Which Cyber Security Jobs Don’t Require Coding?


There are a lot of people who are interested in making a career change into cybersecurity. Still, they are afraid to leap because they are under the notion that they will need to become an expert coder or have a computer science degree before they can get started. This is a mistake that is made highly frequently. There are several professions in the information technology and cybersecurity industries where coding is not required. You can quickly obtain entry-level roles whether or not you have any prior coding and programming skills, although having a basic understanding of scripting languages is helpful. You can still find entry-level positions if you do not have this knowledge by studing cyber security.

Which Types of Cybersecurity Jobs Don’t Need You to Know How to Code?

Although knowing how to code is a valuable ability for those who work in cybersecurity, it is not required to break into the sector successfully.

In cybersecurity, there are a lot of professions that don’t require you to have experience coding. However, they’re still highly vital in terms of helping to protect an organization’s systems and data.

The following are examples of some of the most prevalent positions within the cybersecurity field that are less likely to require coding:

Information Security Analyst

Information security analysts are tasked with the duty of safeguarding a company’s sensitive data as well as its most important computer systems. They achieve this goal by looking for potential dangers and locating points of weakness in the existing system.

Because information security analysts aren’t frequently engaged in designing the computer code that safeguards an organization, this profession typically does not require extensive coding knowledge.

Cyber Threats Analyst

Incoming cyber risks are analyzed by a cyber threat intelligence analyst, who is also responsible for conducting a thorough study into an organization’s most effective data protection methods.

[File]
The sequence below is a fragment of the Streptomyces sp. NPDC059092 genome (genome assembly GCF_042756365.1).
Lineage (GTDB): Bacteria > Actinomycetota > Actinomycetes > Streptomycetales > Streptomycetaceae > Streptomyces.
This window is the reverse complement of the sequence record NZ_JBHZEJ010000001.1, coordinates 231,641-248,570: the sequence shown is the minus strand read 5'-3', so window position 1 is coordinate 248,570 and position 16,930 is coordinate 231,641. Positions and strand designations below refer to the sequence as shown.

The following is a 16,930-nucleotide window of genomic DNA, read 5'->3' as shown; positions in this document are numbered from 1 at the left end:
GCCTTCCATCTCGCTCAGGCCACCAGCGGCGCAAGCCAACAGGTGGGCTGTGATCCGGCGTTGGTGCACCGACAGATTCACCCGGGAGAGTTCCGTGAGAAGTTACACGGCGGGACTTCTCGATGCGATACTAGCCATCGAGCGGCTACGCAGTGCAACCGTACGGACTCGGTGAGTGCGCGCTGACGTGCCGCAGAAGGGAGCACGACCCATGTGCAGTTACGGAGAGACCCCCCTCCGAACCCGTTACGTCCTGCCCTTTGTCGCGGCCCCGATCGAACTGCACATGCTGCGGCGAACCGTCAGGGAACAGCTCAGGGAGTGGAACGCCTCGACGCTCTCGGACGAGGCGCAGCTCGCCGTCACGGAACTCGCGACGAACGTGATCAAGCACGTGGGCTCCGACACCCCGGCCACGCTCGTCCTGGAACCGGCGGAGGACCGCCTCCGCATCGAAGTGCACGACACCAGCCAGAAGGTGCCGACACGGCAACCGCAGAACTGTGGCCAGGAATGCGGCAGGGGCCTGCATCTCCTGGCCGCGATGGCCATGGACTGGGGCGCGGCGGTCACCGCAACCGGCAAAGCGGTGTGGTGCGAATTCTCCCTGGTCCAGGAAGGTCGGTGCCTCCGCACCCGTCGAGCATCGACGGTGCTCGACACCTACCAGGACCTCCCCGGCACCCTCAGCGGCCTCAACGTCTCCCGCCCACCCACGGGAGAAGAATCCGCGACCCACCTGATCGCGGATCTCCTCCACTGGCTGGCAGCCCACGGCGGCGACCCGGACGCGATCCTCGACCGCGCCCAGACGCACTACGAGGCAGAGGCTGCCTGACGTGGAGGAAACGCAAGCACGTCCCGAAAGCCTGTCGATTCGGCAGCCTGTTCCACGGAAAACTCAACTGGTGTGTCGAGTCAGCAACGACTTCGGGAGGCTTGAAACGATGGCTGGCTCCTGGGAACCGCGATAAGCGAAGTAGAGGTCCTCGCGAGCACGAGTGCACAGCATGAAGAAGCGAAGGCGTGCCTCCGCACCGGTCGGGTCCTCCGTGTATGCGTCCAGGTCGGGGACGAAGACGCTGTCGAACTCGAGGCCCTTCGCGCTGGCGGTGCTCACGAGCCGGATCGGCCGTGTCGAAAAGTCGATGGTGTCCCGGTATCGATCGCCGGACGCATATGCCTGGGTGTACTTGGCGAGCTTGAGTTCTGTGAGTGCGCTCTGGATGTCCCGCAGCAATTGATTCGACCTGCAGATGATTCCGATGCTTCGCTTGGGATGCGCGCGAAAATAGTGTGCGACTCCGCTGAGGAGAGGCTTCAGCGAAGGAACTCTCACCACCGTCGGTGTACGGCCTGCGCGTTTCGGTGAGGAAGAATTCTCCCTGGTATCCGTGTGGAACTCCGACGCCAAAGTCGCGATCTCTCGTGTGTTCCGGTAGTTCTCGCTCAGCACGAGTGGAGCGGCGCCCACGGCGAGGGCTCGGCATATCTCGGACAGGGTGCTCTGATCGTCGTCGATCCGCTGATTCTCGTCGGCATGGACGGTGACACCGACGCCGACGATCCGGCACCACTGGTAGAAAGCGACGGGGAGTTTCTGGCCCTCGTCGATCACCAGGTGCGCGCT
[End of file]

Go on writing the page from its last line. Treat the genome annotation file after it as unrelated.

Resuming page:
This role does not typically entail the creation of complex computer code that is required to construct software for cybersecurity. Still, it demands high attention to detail and the ability to solve problems creatively.

Security Operations Centre (SOC) Analyst

A SOC analyst is a team member who monitors, analyses, and responds in real-time to potential security threats. The primary objective of a Security Operations Centre analyst is to protect a network from being attacked.

A SOC analyst often relies on pre-built software and technology to assist in identifying risks without having to read sophisticated computer code daily. Although having basic coding skills may help a SOC analyst discover threats more effectively, it is not typically required in this profession. A SOC analyst tends to rely on pre-built software and technology.

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Product Manager

Because they supervise a team of software developers, analysts, and programmers who are constructing the application, software, or system, product managers are exempt from having to write computer code themselves.

The product manager’s responsibility is to guarantee that their teams fulfill stringent deadlines and remain within the restrictions of the budget. Because they are not responsible for doing the technical aspects of the job, they don’t need in-depth coding abilities to be effective in their roles.

Compliance Officer

It is the responsibility of the compliance officer of an organization to guarantee that all of the company’s computer systems and networks are safe and follow all of the relevant government and industry requirements.

This profession does not require someone to have a strong understanding of computer code; instead, it requires them to have a strong understanding of current regulations and legislation surrounding cybersecurity practices and concepts.

Security Auditor

A security auditor is responsible for conducting audits according to the organizational policies and regulatory requirements that are in place. They evaluate security measures and present practices in close collaboration with the IT department of an organization.

This position does not require someone to be able to write complicated code or design software programs from scratch; nevertheless, it does demand persons to have a thorough knowledge of legislation and current best practices within the sector. Instead, after these programs have been established, a security auditor will evaluate them to determine whether or not they comply with regulations and how effective they are.


The lists that have been provided illustrate that not all occupations in the cybersecurity business require coding, although some of them do.

There are exceptions to the norm because companies utilize different job titles differently. Because of this, you should ensure that any position you are considering has been thoroughly investigated before assuming that it would involve coding or that it will not.

In light of this, deciding to educate yourself in coding is an excellent approach to set yourself apart while aiming to enter the cybersecurity sector. This decision may become increasingly significant as you climb the ranks in this competitive field.